A Kinder, Gentler Internet: California’s “Erase Button”

cyber bullyingIn the early nineties, the internet was greeted with immense optimism and anticipation. Scarcely a week went by without some major personality – Al Gore and Bill Gates come to mind – championing its development, saying it would bring the world together and lead to “the information age”. After just a few years, these predictions were being mocked by just about everyone on the planet who had access.

Rehtaeh_ParsonsYes, despite all that has been made possible by the internet, the heady optimism that was present in those early days seem horribly naive by today’s standards. In addition to making virtually any database accessible to anyone, the world wide web has also enabled child pornographers, hate speech, conspiracy theorists and misinformation like never before.

What’s more, a person’s online presence opens them to new means of identity theft, cyberbullying, and all kinds of trolling and harassment. Who can forget the cases of Amanda Todd or Rethaeh (Heather) Parsons? Two young women who committed suicide due to relentless and disgusting bullying that was able to take place because there simply was no way to stop it all.

amanda_toddsuicide.jpeg.size.xxlarge.letterboxAnd with the ever expanding online presence of children and youths on the internet, and little to no controls to monitor their behavior, there are many campaigns out there that hope to reign in the offenders and protect the users. But there are those who have gone a step further, seeking to put in place comprehensive safeguards so that trollish behavior and hurtful comments can be stopped before it becomes a permanent part of the digital stream.

One such person is California Governor Jerry Brown, who recently signed a bill into law that requires all websites to provide an online “erase button” for anyone under 18 years of age. The stated purpose of the law is to help protect teens from bullying, embarrassment and harm to job and college applications from online posts they later regret. The law, which is designated SB568, was officially passed on Sept. 23rd and will go into effect Jan 1st, 2015.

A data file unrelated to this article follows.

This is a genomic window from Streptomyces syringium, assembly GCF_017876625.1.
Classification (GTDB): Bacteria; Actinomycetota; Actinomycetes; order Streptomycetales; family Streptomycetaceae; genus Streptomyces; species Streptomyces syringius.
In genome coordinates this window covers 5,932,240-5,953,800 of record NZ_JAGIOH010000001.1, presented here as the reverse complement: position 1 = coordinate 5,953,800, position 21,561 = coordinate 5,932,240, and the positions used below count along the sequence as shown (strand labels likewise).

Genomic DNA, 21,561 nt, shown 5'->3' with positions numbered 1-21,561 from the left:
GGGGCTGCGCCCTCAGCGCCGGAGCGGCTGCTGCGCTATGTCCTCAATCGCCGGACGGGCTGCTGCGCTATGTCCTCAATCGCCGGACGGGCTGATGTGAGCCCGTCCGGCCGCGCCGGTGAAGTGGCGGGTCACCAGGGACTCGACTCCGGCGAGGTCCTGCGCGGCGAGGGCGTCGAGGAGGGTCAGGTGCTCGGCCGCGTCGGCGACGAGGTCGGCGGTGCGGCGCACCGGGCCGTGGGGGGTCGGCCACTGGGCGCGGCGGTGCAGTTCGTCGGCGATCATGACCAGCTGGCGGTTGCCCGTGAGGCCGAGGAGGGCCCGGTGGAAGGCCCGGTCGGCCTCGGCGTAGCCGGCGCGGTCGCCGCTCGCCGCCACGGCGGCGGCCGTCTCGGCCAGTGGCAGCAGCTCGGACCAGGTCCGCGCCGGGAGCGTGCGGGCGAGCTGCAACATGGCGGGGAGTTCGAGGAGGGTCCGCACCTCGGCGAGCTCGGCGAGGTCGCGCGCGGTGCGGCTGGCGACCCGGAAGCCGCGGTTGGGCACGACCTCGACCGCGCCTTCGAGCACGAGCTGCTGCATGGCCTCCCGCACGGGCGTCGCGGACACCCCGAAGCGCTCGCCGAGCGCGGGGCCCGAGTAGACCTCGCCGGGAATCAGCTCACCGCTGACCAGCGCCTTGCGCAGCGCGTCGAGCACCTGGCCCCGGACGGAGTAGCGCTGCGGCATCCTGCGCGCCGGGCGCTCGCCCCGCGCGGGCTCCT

kid-laptop-156577609_610x406Common Sense Media, a San Francisco based non-profit organization that advocates child safety and family issues, was a major supporter of the bill. In a recent interview, CEO James Steyer explained the logic behind it and how it will benefit youths:

Kids and teens frequently self-reveal before they self-reflect. In today’s digital age, mistakes can stay with and haunt kids for their entire life. This bill is a big step forward for privacy rights, especially since California has more tech companies than any other state.

The law is not without merit, as a 2012 Kaplan survey conducted on college admissions counselors shows. In that study, nearly a quarter of the counselors interviewed said they checked applicants’ social profiles as part of the admission process. Of those counselors, 35% said what they found – i.e. vulgarities, alcohol consumption, “illegal activities” – negatively affected their applicants’ admissions chances.

smartphoneteensBut of course, the bill has its share of opponents as well. Of those who voted against it, concerns that the law will burden websites with developing policies for different states appeared to be paramount. Naturally, those who support the bill hope it will spread, thus creating a uniform law that will remove the need to monitor the internet on a state-by-state basis.

At present, major social media sites such as Facebook, Twitter, Instagram and Vine already allow users of any age to delete their posts, photos and comments. California’s “eraser button” law requires that all websites with users in the state follow this policy from now on. And given the presence of Silicon Valley and the fact that California has one of the highest per capita usages of the internet in the country, other states are sure to follow.